Front to back: Boris Johnson and Mark Drakeford (Image: WalesOnline) Just under a year ago, Boris Johnson's Conservative Party won the general election with a big majority. When I reacted to it , I knew that the government shouldn't get too comfortable. While the Tories emerged comfortably victorious, the country was still divided and nervous about the nature of the UK's relationship with the European Union post-Brexit. Nearly 12 months have passed and I must say, I'm disappointed. While I appreciate the challenge the government is currently facing, one which nobody anticipated this time last year, Johnson and his team could have used the Covid-19 pandemic to actually heal a nation and allowed closer collaboration with Europe to combat this disease. But the opposite happened and the Prime Minister has completely lost control of the country's state. As a proud Welshman living in England for almost seven-and-a-half-years, I have never felt like a foreigner until now.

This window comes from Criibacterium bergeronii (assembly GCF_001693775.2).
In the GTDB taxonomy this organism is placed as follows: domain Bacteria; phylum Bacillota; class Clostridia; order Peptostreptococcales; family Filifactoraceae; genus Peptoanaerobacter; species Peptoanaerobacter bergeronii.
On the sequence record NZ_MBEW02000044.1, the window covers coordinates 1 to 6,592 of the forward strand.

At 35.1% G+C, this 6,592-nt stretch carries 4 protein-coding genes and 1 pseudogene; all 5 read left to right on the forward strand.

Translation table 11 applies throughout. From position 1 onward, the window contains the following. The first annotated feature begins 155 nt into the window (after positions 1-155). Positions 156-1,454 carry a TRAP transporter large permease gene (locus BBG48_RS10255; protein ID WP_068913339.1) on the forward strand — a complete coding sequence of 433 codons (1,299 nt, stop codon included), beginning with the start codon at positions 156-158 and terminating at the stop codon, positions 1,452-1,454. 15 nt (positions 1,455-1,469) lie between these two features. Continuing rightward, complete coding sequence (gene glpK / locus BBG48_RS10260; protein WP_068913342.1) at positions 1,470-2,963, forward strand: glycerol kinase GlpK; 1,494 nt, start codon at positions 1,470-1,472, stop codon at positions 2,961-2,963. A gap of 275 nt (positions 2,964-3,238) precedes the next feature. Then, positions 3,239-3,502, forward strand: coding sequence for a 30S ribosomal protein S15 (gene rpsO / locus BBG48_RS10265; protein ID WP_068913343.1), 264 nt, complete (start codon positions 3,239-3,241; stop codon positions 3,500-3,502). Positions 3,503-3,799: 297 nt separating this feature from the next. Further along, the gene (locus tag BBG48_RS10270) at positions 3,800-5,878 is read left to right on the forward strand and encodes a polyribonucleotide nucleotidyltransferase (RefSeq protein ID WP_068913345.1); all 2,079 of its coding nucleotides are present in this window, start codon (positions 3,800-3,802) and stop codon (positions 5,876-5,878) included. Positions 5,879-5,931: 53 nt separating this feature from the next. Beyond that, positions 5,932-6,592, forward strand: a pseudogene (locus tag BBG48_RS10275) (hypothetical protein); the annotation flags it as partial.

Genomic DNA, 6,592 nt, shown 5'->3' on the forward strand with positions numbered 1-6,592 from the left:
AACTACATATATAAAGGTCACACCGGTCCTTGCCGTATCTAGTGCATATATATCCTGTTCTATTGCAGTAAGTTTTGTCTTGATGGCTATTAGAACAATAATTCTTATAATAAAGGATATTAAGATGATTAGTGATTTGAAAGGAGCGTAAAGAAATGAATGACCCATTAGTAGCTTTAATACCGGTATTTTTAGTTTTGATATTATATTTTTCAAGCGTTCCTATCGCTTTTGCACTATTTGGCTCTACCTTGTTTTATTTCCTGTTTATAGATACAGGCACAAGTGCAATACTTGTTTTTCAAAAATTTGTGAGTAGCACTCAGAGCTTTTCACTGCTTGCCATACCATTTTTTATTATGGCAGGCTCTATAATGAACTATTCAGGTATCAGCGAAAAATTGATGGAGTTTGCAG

Time to reignite UK's long battle on drugs

Gone To Pot: American Road Trip; recent ITV show (Image: The Times) I am convinced one of the most contacted companies out there is Ofcom. The media regulator is often inundated with complaints about content provided by British broadcasters. More than 24,000 people complained to the organisation about ITV's Britain's Got Talent airing dance group Diversity's Black Lives Matter protest routine. The same show also received hundreds of complaints because of what judge Amanda Holden was wearing . And shock, horror, Coronation Street attracted controversy when viewers called the soap out for characters not wearing their face masks properly . These complaints I mentioned were made in the past few short weeks, and collectively almost level the number of complaints Ofcom received in 2019 . The regulator is obligated to respond to these, depending on how much of a headache they're causing. The biggest culprits, arguably, are reality and talent shows - I mentioned Britain's

A firm message to bosses: don't change things for the sake of it